AstraZeneca COVID Vaccine 79% Efficacious in Phase 3 Interim Results

Damian McNamara

March 22, 2021

Editor's note: Find the latest COVID-19 news and guidance in Medscape's Coronavirus Resource Center.

AstraZeneca today announced interim results of their phase 3 US study, which indicate 79% overall efficacy of their vaccine against symptomatic COVID-19, 80% in people aged 65 years and older, and 100% efficacy against severe or critical disease and hospitalization.

The vaccine's efficacy was consistent with regard to ethnicity and age, according to the company.

Company officials and clinical trial investigators also addressed the recent concerns about blood clots and vaccine efficacy in light of circulating variants of SARS-CoV-2 and provided a timeline for seeking regulatory approval.

"There are many countries in Europe and throughout the world that have already authorized this. The fact that a United States–run study has confirmed the efficacy and safety of this vaccine I think is an important contribution to global health in general," Anthony Fauci, MD, chief medical advisor to President Joe Biden, said during a White House press briefing March 22.

Andy Slavitt, White House senior advisor for the COVID Response Team, had a more tempered reaction. "It's important to remind everyone we cannot and will not get ahead of the FDA.... While we would certainly call today's news encouraging, it's the kind of thing we like to see, we have a rigorous process that will come once an EUA is submitted and that will give us more information," he said.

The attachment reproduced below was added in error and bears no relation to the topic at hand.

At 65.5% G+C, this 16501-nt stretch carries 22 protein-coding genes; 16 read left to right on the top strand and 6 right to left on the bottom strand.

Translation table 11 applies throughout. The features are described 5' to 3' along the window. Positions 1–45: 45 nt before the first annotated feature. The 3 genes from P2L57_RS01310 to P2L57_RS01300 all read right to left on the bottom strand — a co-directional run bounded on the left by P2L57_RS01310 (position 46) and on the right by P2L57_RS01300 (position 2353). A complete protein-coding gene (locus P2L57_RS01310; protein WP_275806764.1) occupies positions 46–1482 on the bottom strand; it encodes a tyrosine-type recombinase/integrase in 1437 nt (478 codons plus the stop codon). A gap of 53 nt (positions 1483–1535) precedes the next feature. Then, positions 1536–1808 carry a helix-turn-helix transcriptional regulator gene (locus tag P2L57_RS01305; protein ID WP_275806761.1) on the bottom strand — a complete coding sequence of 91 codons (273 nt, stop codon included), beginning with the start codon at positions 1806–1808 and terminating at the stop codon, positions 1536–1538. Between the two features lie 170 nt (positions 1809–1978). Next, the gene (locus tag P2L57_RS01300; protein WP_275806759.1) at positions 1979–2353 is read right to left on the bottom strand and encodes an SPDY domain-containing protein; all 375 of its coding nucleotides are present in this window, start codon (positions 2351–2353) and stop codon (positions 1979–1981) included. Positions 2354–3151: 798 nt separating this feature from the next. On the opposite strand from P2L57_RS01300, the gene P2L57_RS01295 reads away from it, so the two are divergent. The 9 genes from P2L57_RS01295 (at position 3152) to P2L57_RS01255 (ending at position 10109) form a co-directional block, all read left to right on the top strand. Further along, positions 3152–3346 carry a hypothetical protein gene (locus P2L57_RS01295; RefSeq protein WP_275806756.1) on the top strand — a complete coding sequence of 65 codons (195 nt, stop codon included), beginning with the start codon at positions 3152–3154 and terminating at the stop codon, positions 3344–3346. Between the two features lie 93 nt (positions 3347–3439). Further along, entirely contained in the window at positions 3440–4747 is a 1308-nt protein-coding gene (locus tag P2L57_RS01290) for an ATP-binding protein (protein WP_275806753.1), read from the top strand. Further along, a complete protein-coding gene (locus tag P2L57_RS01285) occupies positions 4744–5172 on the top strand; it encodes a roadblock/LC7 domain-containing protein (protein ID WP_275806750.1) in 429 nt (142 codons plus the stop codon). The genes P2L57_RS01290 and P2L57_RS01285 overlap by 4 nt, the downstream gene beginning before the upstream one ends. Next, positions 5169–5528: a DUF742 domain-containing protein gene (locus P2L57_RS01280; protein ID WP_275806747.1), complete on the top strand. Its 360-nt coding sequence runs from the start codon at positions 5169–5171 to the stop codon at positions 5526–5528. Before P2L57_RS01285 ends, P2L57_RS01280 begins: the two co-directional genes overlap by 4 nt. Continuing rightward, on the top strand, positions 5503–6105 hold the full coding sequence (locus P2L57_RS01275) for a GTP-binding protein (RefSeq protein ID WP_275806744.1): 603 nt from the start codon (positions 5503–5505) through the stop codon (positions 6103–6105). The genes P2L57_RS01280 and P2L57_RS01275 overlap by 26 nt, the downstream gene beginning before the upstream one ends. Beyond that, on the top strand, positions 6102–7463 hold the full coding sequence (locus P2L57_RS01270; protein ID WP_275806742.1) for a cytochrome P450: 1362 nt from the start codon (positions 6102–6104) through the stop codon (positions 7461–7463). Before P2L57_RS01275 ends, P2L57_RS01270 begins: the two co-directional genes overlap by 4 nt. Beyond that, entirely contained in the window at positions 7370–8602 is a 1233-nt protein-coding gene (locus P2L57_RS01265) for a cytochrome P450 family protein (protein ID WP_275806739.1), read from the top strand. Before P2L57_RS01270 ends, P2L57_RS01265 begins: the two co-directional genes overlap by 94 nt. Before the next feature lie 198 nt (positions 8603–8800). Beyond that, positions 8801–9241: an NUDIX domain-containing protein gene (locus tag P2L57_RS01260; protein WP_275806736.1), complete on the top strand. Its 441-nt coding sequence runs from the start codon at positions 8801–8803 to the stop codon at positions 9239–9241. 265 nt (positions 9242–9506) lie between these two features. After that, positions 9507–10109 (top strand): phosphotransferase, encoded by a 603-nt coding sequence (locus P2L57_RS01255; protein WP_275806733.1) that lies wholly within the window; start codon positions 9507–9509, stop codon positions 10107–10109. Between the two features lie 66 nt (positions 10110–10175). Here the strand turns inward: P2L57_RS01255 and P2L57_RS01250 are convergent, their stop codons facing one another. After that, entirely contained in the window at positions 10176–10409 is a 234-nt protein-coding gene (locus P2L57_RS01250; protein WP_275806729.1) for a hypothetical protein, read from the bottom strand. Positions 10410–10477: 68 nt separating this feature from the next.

Menelas Pangalos

With 30 million doses at the ready, the company plans to file for US Food and Drug Administration (FDA) emergency use authorization (EUA) "within weeks," Menelas Pangalos, executive vice president of biopharmaceuticals research and development at AstraZeneca, said during a media briefing March 22.

Risk for Thrombosis Addressed

Regarding highly publicized reports of blood clotting associated with the AstraZeneca vaccine, the World Health Organization found that the risks are no higher in comparison with the background level of these events, as did the European Medicines Agency

"We've had absolute confidence in the efficacy of the vaccine. Seeing this data now I hope gives others increased confidences that this is a very safe and effective vaccine," Pangalos said.

Dr Magda Sobieszczyk

"We're glad this is being investigated really thoroughly," Magda Sobieszczyk, MD, MPH, an infectious disease specialist at Columbia University, in New York City, said. "It's incredibly reassuring that the regulatory agencies have looked at the data thoroughly and there is no enhanced signal above what is seen in the population.

"There were no concerning signals noted in the US data," she added.

Regarding the risk for blood clots, "These data are therefore timely in further addressing any safety concerns that could undermine vaccine uptake," Andrew Garrett, PhD, executive vice president of scientific operations at ICON Clinical Research, said in a comment provided to the Science Media Center in the United Kingdom.

The vaccine was well tolerated, the company reported, with no serious adverse events. Temporary injection site pain and tenderness, mild to moderate headaches, fatigue, chills, fever, muscle aches, and malaise were among the reported reactions.

The phase 3 interim results revealed 141 cases of symptomatic COVID-19 in the study of 32,449 adults aged 18 years or older. "We don't have the whole breakdown yet.... These are the high-level results we just got this week," Pangalos said. Further information on rates of mild to moderate COVID-19 illness between groups is not yet available.